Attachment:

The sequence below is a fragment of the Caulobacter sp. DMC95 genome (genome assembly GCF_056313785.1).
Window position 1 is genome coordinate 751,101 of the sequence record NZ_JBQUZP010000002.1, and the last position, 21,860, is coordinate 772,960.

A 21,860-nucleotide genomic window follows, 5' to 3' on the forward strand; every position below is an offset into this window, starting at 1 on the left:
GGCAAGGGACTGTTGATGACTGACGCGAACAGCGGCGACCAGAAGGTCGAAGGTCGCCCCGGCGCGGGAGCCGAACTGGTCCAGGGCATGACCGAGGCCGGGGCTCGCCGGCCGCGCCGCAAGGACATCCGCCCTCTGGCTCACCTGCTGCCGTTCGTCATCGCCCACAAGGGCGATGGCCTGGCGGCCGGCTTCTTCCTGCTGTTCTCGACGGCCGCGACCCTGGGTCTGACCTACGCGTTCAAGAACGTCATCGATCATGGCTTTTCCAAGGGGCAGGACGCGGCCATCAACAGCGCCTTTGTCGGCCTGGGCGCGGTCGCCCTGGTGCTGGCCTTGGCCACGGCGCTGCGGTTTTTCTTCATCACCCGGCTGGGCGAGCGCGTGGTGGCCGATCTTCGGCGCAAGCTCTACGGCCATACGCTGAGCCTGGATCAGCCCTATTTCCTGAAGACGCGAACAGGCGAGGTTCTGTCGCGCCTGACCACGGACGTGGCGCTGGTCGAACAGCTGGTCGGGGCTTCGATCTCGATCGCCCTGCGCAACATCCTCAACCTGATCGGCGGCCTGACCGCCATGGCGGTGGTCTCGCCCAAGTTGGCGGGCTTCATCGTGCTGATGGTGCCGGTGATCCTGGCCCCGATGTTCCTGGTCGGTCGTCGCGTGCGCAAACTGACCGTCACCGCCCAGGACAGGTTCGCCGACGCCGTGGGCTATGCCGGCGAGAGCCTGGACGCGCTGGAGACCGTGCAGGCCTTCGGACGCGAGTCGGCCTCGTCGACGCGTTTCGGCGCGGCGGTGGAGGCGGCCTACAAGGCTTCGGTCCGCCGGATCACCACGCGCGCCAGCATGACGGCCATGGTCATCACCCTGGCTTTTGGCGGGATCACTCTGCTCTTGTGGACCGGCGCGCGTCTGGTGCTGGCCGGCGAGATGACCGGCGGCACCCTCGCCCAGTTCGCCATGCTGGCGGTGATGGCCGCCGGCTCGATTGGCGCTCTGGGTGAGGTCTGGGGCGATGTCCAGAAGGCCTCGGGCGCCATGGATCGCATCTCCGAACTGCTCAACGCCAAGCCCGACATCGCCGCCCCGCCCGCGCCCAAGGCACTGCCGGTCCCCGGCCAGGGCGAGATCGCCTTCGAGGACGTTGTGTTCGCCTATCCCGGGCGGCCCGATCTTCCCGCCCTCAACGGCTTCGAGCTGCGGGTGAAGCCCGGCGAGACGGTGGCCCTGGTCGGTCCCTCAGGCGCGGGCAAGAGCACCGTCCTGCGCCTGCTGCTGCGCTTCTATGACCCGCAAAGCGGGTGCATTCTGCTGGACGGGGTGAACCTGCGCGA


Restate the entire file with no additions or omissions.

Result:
The sequence below is a fragment of the Caulobacter sp. DMC95 genome (genome assembly GCF_056313785.1).
Window position 1 is genome coordinate 751,101 of the sequence record NZ_JBQUZP010000002.1, and the last position, 21,860, is coordinate 772,960.

A 21,860-nucleotide genomic window follows, 5' to 3' on the forward strand; every position below is an offset into this window, starting at 1 on the left:
GGCAAGGGACTGTTGATGACTGACGCGAACAGCGGCGACCAGAAGGTCGAAGGTCGCCCCGGCGCGGGAGCCGAACTGGTCCAGGGCATGACCGAGGCCGGGGCTCGCCGGCCGCGCCGCAAGGACATCCGCCCTCTGGCTCACCTGCTGCCGTTCGTCATCGCCCACAAGGGCGATGGCCTGGCGGCCGGCTTCTTCCTGCTGTTCTCGACGGCCGCGACCCTGGGTCTGACCTACGCGTTCAAGAACGTCATCGATCATGGCTTTTCCAAGGGGCAGGACGCGGCCATCAACAGCGCCTTTGTCGGCCTGGGCGCGGTCGCCCTGGTGCTGGCCTTGGCCACGGCGCTGCGGTTTTTCTTCATCACCCGGCTGGGCGAGCGCGTGGTGGCCGATCTTCGGCGCAAGCTCTACGGCCATACGCTGAGCCTGGATCAGCCCTATTTCCTGAAGACGCGAACAGGCGAGGTTCTGTCGCGCCTGACCACGGACGTGGCGCTGGTCGAACAGCTGGTCGGGGCTTCGATCTCGATCGCCCTGCGCAACATCCTCAACCTGATCGGCGGCCTGACCGCCATGGCGGTGGTCTCGCCCAAGTTGGCGGGCTTCATCGTGCTGATGGTGCCGGTGATCCTGGCCCCGATGTTCCTGGTCGGTCGTCGCGTGCGCAAACTGACCGTCACCGCCCAGGACAGGTTCGCCGACGCCGTGGGCTATGCCGGCGAGAGCCTGGACGCGCTGGAGACCGTGCAGGCCTTCGGACGCGAGTCGGCCTCGTCGACGCGTTTCGGCGCGGCGGTGGAGGCGGCCTACAAGGCTTCGGTCCGCCGGATCACCACGCGCGCCAGCATGACGGCCATGGTCATCACCCTGGCTTTTGGCGGGATCACTCTGCTCTTGTGGACCGGCGCGCGTCTGGTGCTGGCCGGCGAGATGACCGGCGGCACCCTCGCCCAGTTCGCCATGCTGGCGGTGATGGCCGCCGGCTCGATTGGCGCTCTGGGTGAGGTCTGGGGCGATGTCCAGAAGGCCTCGGGCGCCATGGATCGCATCTCCGAACTGCTCAACGCCAAGCCCGACATCGCCGCCCCGCCCGCGCCCAAGGCACTGCCGGTCCCCGGCCAGGGCGAGATCGCCTTCGAGGACGTTGTGTTCGCCTATCCCGGGCGGCCCGATCTTCCCGCCCTCAACGGCTTCGAGCTGCGGGTGAAGCCCGGCGAGACGGTGGCCCTGGTCGGTCCCTCAGGCGCGGGCAAGAGCACCGTCCTGCGCCTGCTGCTGCGCTTCTATGACCCGCAAAGCGGGTGCATTCTGCTGGACGGGGTGAACCTGCGCGA